|Another skill set I'm working on is taking more creative marketing photos.|
As a writer and editor, I’ve held many different jobs over the years. I tried to make a go of it freelancing after I became a mom, but there have been different times where I’ve accepted contract or part-time positions in the field to keep the cash flowing in. It’s never been dull and my imagination gets the best of me sometimes. For example, there was the year I swore I was living in my own version of The Devil Wears Prada, only in a small southern parenting magazine instead of a New York-city based fashion magazine. The funny thing is, when I took my most recent job, the aforementioned editor told the hiring manager they’d “be a fool not to hire me.” Sound familiar? I had a good laugh over that one.
I now work in marketing about 30 hours a week for a small, regional nonprofit community theatre company, and for the first few months, I’ve had a lot of anxiety over what some would call my dream job. I mean, where else could I find a job two miles from my home, two blocks from my kids’ school, and with hours that still allow me time to freelance and work on my fiction projects? Exactly. But I let the fact that my predecessor left the company in a blaze of glory (and still makes her presence known in some way, shape or form at least once a week) make me feel like I'm inadequate for the job.
Luckily I’ve been listening to some pretty motivational business/entrepreneur/author podcasts as of late that have helped me work through my work-induced anxiety. I’ve begun to realize that I need to focus on bringing my unique skill set to the position, and for the things I’m weak at (cold calling local businesses for ads and sponsorships), I need to buck up and figure out how to do better. There is nothing in my job that I can’t learn how to do—it’s just a matter of setting small manageable goals (like I wrote about in my last post) and working through them.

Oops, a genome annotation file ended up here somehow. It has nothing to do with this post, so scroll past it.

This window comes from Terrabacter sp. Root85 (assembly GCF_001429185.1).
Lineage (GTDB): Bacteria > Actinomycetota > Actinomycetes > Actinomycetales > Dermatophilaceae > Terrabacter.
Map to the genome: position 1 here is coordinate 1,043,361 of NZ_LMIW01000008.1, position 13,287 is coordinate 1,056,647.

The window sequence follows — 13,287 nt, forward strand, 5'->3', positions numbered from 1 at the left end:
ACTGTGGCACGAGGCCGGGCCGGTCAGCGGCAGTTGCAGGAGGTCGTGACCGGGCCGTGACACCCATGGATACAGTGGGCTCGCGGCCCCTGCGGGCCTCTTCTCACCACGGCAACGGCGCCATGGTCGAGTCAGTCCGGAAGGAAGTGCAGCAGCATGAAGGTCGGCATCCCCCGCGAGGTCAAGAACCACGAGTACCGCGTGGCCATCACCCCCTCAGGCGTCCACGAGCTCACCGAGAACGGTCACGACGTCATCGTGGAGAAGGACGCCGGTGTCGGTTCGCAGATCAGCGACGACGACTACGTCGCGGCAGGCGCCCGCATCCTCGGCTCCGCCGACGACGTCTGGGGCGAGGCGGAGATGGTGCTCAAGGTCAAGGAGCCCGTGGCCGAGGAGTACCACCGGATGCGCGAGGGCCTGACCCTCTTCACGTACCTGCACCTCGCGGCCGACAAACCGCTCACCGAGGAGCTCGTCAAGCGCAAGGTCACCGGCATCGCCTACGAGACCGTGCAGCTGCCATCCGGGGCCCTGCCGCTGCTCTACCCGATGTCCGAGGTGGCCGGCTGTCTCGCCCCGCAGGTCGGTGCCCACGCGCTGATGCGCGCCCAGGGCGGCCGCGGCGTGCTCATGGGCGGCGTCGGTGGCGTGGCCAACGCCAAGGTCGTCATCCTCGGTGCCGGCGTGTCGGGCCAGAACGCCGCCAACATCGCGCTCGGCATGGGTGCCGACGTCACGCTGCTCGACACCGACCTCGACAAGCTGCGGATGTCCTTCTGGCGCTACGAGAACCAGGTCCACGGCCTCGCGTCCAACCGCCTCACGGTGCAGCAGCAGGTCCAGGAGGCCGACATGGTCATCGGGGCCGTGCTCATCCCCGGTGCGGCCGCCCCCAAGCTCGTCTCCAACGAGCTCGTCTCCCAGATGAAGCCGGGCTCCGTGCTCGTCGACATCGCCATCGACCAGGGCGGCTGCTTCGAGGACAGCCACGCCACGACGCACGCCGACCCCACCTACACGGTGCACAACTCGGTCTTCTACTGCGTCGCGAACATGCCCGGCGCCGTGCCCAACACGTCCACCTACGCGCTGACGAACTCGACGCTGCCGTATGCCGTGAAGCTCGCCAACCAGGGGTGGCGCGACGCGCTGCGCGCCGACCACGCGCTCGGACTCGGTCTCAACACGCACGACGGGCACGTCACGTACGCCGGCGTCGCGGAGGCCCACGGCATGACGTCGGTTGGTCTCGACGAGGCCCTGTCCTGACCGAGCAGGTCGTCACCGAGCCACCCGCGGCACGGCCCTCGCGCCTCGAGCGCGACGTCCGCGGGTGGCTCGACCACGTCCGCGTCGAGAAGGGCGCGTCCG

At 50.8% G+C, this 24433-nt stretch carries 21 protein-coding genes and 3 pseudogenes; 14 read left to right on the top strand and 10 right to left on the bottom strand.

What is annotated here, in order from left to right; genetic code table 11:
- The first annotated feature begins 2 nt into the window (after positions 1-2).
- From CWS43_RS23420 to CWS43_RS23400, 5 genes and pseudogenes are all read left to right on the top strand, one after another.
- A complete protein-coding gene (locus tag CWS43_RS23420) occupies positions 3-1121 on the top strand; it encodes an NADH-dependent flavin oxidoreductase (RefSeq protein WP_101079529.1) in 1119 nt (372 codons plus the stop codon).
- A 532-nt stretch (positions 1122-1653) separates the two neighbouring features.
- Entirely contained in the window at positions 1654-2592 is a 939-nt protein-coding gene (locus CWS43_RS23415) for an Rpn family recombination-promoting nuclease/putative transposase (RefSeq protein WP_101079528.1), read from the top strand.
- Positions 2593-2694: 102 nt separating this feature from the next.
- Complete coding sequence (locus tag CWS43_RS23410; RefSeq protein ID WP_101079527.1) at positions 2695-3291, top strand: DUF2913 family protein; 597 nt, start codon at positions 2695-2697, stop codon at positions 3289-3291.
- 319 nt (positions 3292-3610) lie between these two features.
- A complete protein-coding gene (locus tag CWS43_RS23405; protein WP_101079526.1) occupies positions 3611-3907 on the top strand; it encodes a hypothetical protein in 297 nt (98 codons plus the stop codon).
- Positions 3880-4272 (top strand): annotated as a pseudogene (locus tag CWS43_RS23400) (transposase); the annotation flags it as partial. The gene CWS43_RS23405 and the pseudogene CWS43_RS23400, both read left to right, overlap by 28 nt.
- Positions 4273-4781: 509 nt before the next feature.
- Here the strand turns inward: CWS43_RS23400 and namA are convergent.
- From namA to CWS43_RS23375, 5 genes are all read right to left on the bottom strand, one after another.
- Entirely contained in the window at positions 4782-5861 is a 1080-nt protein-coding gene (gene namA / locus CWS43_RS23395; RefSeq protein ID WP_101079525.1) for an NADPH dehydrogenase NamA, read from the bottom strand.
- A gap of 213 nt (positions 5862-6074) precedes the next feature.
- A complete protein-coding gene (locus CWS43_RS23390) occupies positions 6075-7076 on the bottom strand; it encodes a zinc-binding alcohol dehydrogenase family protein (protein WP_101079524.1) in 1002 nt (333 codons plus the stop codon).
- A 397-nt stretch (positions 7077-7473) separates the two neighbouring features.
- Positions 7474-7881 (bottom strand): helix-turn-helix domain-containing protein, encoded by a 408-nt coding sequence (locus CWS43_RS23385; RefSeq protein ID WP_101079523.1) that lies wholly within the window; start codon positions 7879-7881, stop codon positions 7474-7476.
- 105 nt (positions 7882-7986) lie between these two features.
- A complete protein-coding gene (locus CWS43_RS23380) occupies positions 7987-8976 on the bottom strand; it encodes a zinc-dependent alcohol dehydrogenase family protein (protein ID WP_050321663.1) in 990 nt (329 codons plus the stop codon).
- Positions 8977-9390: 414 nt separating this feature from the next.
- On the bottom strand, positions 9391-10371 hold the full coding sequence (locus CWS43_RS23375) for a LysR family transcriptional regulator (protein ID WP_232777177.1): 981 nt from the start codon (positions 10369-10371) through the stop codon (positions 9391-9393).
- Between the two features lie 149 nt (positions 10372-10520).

For example, we have a popular summer series coming up and what I’m good at is finding unique angles behind the shows to pitch to the local media, which will help with our branding and generate more ticket sales. I chatted with the director of the production Steel Magnolias to find out how she plans to stage the set. That’s when I learned that the actress who gets the part of Truvy will have to learn how to wash, set and style hair—for real. The set will also have to turn into a functional beauty shop, complete with working sinks. Now that’s an interesting story! For sponsorship/sales, I’m making a list of businesses who have never advertised with us and stopping by to introduce myself and drop off marketing material without being pushy. I’m also slowly attending more community networking events. Sometimes the first step is the hardest, but I know once I do it a few more times I’ll start to feel more comfortable.
I’ve started focusing more on how this job will be an asset to my current set of skills and an opportunity to build new ones. And, as you can imagine, working with directors, actors, dancers, singers, etc., gives me plenty of ideas for new material, including plays. Just saying.
I’d love to hear how your own experiences in the workplace or working in the industry have helped you become a better communicator!
Renee Roberson is an award-winning freelance writer and editor who also works for a nonprofit theatre company. Learn more about her at FinishedPages.com.